Betty Duffy

(Amateur)

Friday, March 6, 2009

We're So Proud of Our Son!

My oldest child is an entrepreneur. Being the good Catholic mother that I am, I had hopes that he might show an early aptitude for the priesthood, a certain spiritual acuity that might necessitate sending him off to Latin School once he turns about thirteen, on orders from the Bishop. Then we could, in a sense, brush the dust off our hands and, you know, call it a day on that kid. But that's just the way mothers work: get the kids married off as soon as possible. If he were a girl, I'd be arranging a marriage with one of the nearby Lords.

My husband thinks differently. Being the good mechanical engineer that he is, he has been observing the dexterity with which this child of ours has used his hands, and declared him "brain surgeon" at around the age of 18 months. Sitting in his high chair, our son was never happier than when he could use his index finger and thumb like precision instruments to arrange the frozen peas on his tray.

Yet, it appears we shall both be disappointed. Our son has chosen to follow in the footsteps of his aunt, an accomplished salesperson, with an incredible fondness for accumulating the greenbacks.

Before our son will have much success, we need to impart the lesson that "finding" money is not the same as "earning" money. Each day when my husband comes home, to change out of his monkey suit, my son is never far behind, collecting the stray dimes that scatter from his upturned pockets. Our son is rarely dissappointed when he is the first to check under the cushions on the couch after my husband has finished watching the "This Old House" hour on TV. I give the impression that my husband is a leaky piggy bank, and that's more or less accurate, but he's not the only source of my son's income. The other day, I discovered the mite box on the counter had mysteriously been emptied of all the change I had collected by following my husband around the house. And when I went to look for it in my son's cash box, there I discovered enough change to feed several African children for a week.

Yesterday, when we had an electrician at our house to do some work, my son wanted to watch. The electrician jokingly told him that it would cost him a dollar, and my son said, "That's OK. I have tons of money! I'm a tattoo salesman!"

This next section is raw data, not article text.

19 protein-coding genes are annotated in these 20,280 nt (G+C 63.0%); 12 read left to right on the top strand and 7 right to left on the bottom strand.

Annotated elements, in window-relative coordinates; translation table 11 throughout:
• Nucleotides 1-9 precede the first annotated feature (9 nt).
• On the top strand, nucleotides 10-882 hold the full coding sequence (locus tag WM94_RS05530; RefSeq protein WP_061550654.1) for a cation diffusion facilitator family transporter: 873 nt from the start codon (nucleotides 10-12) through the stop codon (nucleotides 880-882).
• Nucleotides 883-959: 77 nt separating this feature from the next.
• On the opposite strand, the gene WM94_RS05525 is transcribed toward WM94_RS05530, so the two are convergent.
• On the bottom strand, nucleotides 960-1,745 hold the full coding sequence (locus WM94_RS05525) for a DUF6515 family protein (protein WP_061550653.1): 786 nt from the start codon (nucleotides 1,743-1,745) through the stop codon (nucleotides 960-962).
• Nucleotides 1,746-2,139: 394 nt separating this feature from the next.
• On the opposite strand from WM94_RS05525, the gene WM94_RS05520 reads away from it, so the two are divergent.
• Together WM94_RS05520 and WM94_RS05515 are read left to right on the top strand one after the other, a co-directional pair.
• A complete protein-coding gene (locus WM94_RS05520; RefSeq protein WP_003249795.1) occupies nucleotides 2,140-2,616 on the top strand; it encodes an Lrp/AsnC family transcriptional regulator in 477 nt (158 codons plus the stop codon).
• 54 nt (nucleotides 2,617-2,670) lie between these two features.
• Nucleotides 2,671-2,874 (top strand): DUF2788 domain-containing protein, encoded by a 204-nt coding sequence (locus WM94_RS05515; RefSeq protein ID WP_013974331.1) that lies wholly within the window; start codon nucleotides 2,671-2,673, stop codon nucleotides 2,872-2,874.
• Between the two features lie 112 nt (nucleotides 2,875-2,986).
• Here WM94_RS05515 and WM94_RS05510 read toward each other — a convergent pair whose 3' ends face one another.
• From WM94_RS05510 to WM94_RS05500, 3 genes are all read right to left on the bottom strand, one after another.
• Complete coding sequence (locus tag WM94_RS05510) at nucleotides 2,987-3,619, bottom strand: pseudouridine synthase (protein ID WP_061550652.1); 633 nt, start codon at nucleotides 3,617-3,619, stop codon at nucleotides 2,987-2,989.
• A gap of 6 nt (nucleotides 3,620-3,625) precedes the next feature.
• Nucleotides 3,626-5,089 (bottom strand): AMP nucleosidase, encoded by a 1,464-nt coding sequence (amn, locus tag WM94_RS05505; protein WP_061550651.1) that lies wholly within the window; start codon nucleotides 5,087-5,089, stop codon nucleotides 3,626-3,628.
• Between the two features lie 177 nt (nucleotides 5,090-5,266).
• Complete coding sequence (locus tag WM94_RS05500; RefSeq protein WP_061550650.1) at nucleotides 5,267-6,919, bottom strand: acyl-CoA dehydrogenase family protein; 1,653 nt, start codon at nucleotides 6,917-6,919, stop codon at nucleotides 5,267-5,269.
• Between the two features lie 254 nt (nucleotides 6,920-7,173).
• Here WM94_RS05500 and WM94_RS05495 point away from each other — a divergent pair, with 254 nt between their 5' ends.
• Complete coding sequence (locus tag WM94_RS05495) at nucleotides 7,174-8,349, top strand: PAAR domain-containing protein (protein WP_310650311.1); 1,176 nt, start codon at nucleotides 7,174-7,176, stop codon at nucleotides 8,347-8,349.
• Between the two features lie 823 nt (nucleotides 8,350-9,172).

Sadly, it's true.



This fabulous Medieval fort that my in-laws made for all kinds of imaginative battles with the toy knights has been turned into a tattoo parlour with a broader selection of skeleton tattoos than that of "Dr. Feelgood's Tattoo Parlour" on East Tenth Street.

By drawing his designs on paper towels with a marker, he then presses the artwork to the skin, wets the towel, and voila! The tattoo is transferred. Now he has the younger kids doing all the dirty work of finding spare change with which to buy their tattoos, and he collects their dues by plying his trade within the bowels of Tattoo World.

He even talked my husband into purchasing some skin art, which wasn't cheap.



When I was propositioned, I told him that ladies don't get tattoos, though perhaps he could talk his grandfather into reserving his bicep for a dancing naked lady tattoo. It would look great with that Popeye anchor on his forearm.

2 comments:

jenx67 said...

I think your blog will be very special to your boys when they are grown and you are gone. Do you backup? I need to do a post about backing up your blog. I read that on Faryl's blog. Speaking of Faryl - I had a lengthy feedback on Chuck's project on the forum. They might fire me from participation. =0

Betty Duffy said...

Jen, I saw your post on Chuck's site and I added a little fuel to the fire. I'm disappointed in how things have turned out with that project. I enjoyed Truant and Kristin, so I guess it was good for something.